The delegation from Adolph Coors Co. did not get the Empire State's warmest welcome when it arrived in Albany, N.Y., last March to publicize the brewery's expansion into the New York market. As the group trotted up the state Capitol steps, they were met by an angry group of union members who unfurled anti-Coors banners and chanted, "One, two, three, four, we don't want no Coors no more." When a Coors wholesaler lunged for a union banner, a scuffle broke out.
NEWS
September 18, 1988 | BELLA STUMBO, Times Staff Writer
Like most of the men in the family, Jeff Coors, 43, new president of the Adolph Coors Co., is quiet, friendly, totally unaffected and given to startling remarks. Sitting in his office on the brewery grounds, here is the first thing he said: "Jeez, I hope you don't try to paint this family as some sort of idealistic, above-it-all kind of family. There are no fairy tales involved in this family.
NEWS
July 24, 1989
Rent subsidies of more than $16 million for Denver housing projects were approved two years ago after Joseph Coors, the Colorado brewer, wrote to HUD Secretary Samuel R. Pierce Jr., a newspaper reported. The New York Times cited government documents in stating that the Denver application appeared headed for rejection before the letter from Coors, a friend of former President Ronald Reagan. Thomas T.
NEWS
November 1, 1988 | SHIRLEY MARLOW
--As royal weddings go, this one was a simple affair. Only family members and senior Buddhist priests, but no foreign dignitaries, were present at the wedding of King Jigme Singye Wangchuk of Bhutan--a traditional hourlong Buddhist ceremony at an ancient monastery in Punakha, according to Bhutan Foreign Minister Dawa Tsering. It wasn't only the lack of pomp, however, that made the ceremony unusual by Western standards.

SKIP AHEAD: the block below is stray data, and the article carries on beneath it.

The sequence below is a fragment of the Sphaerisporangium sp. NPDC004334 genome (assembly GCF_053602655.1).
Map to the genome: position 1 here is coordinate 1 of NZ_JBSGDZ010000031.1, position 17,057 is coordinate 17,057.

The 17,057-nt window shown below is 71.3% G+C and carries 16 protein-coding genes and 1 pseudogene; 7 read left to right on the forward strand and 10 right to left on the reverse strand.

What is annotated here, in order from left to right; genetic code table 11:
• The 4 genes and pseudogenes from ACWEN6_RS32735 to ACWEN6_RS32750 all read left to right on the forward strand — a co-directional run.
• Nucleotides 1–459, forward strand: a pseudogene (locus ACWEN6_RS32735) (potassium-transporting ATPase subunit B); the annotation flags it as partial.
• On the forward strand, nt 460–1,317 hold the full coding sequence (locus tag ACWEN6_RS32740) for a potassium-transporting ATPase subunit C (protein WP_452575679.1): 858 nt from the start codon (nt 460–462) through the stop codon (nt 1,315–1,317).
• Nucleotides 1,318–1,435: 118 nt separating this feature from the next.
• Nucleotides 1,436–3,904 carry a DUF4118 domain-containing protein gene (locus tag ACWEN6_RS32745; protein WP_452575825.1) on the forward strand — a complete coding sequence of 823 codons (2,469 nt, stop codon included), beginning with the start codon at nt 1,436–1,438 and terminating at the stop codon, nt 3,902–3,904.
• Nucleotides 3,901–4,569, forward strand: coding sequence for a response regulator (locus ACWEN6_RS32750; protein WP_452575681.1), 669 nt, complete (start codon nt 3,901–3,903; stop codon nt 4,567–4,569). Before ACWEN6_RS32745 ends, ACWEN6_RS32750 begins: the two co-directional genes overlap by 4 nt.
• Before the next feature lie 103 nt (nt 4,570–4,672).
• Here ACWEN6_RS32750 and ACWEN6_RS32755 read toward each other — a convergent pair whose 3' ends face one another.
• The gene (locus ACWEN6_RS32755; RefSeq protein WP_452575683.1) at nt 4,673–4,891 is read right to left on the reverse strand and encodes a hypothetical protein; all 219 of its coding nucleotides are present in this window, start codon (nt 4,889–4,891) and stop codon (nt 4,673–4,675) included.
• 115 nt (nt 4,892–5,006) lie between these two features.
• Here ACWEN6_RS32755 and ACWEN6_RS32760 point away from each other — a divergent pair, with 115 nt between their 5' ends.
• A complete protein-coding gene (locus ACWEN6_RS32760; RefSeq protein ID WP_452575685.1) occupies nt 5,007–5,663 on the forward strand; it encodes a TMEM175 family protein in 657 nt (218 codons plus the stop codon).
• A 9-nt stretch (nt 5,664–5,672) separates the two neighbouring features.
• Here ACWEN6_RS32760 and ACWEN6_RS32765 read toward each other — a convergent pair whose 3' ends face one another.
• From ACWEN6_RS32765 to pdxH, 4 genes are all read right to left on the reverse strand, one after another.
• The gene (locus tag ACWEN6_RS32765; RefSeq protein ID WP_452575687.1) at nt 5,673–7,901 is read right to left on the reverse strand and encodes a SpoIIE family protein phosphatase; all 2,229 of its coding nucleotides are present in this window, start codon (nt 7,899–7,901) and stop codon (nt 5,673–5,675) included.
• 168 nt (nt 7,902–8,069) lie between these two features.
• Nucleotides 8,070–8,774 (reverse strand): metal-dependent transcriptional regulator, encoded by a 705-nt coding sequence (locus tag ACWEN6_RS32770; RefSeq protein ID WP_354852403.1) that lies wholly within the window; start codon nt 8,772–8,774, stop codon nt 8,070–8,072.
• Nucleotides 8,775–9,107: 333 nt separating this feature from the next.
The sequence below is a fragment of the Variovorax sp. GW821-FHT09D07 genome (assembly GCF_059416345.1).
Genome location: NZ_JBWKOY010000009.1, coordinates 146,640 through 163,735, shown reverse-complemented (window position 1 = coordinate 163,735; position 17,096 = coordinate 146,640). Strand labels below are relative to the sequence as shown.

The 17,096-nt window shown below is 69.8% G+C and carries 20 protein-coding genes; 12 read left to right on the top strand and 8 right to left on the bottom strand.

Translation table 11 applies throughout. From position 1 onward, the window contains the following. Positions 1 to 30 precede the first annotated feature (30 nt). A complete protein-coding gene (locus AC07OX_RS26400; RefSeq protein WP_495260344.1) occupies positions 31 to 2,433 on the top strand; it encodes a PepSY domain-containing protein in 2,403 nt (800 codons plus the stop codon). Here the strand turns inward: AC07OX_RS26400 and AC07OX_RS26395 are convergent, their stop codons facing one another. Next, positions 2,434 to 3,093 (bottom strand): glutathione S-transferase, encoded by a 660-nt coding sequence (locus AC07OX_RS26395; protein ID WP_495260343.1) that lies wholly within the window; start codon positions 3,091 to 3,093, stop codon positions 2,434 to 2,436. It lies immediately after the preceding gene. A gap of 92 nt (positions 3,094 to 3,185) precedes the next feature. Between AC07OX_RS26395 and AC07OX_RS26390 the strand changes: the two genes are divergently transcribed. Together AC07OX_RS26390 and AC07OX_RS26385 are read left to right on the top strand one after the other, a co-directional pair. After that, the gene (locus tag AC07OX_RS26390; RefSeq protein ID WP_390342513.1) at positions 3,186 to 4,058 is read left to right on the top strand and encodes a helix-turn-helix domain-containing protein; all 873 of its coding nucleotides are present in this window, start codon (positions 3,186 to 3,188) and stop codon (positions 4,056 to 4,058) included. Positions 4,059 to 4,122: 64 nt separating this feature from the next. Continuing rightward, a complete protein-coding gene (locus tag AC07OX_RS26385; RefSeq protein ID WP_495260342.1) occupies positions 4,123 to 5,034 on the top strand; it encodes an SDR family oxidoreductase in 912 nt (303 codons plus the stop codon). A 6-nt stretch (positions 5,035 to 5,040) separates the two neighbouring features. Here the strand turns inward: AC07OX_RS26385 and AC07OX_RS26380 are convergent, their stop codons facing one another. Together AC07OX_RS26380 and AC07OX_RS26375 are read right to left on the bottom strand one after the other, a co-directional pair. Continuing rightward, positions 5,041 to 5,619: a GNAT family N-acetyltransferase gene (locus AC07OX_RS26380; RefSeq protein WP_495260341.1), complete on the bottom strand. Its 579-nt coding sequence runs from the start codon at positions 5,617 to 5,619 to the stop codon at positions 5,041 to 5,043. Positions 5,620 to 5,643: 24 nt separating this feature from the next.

NEWS
September 18, 1988 | BELLA STUMBO, Times Staff Writer
Like most of the men in the family, Jeff Coors, 43, new president of the Adolph Coors Co., is quiet, friendly, totally unaffected and given to startling remarks. Sitting in his office on the brewery grounds, here is the first thing he said: "Jeez, I hope you don't try to paint this family as some sort of idealistic, above-it-all kind of family. There are no fairy tales involved in this family.
BUSINESS
September 27, 1987 | PAUL RICHTER, Times Staff Writer
The delegation from Adolph Coors Co. did not get the Empire State's warmest welcome when it arrived in Albany, N.Y., last March to publicize the brewery's expansion into the New York market. As the group trotted up the state Capitol steps, they were met by an angry group of union members who unfurled anti-Coors banners and chanted, "One, two, three, four, we don't want no Coors no more." When a Coors wholesaler lunged for a union banner, a scuffle broke out.
NEWS
August 20, 1987 | OSWALD JOHNSTON, Times Staff Writer
The AFL-CIO ended its contentious 10-year boycott of Coors beer Wednesday, announcing an agreement that for the first time will require the company to allow an expedited union vote at its main Colorado brewery and to employ union workers at any new Coors facility. AFL-CIO President Lane Kirkland, claiming victory in the agreement with the last major non-union beer company, declared the nationwide boycott "a complete success, a resounding success."
NEWS
May 21, 1987 | From a Times Staff Writer
The House and Senate committees investigating the Iran- contra scandal are scheduled to hear continued testimony today from retired Army Maj. Gen. John K. Singlaub and from three private contributors to the Nicaraguan rebel cause: Ellen Garwood, William O'Boyle and Joseph Coors. Singlaub, a former chief of staff of U.S. forces in South Korea, was the contras' most visible private fund-raiser in the United States from 1984 until 1986, when Congress banned U.S.
CALIFORNIA | LOCAL
June 1, 1987
The account of the testimony of contra contributors William O'Boyle, Ellen Garwood and Joseph Coors (Times, May 22) almost made me feel ashamed to be an American. How tragic when people hate and fear others so much that they contribute millions of dollars to kill innocent women and children! Those same millions could have provided vaccines, medical care, provided potable drinking water and electricity and done so many other constructive things. What message do we send to the world when our citizens act out their mistrust in this way?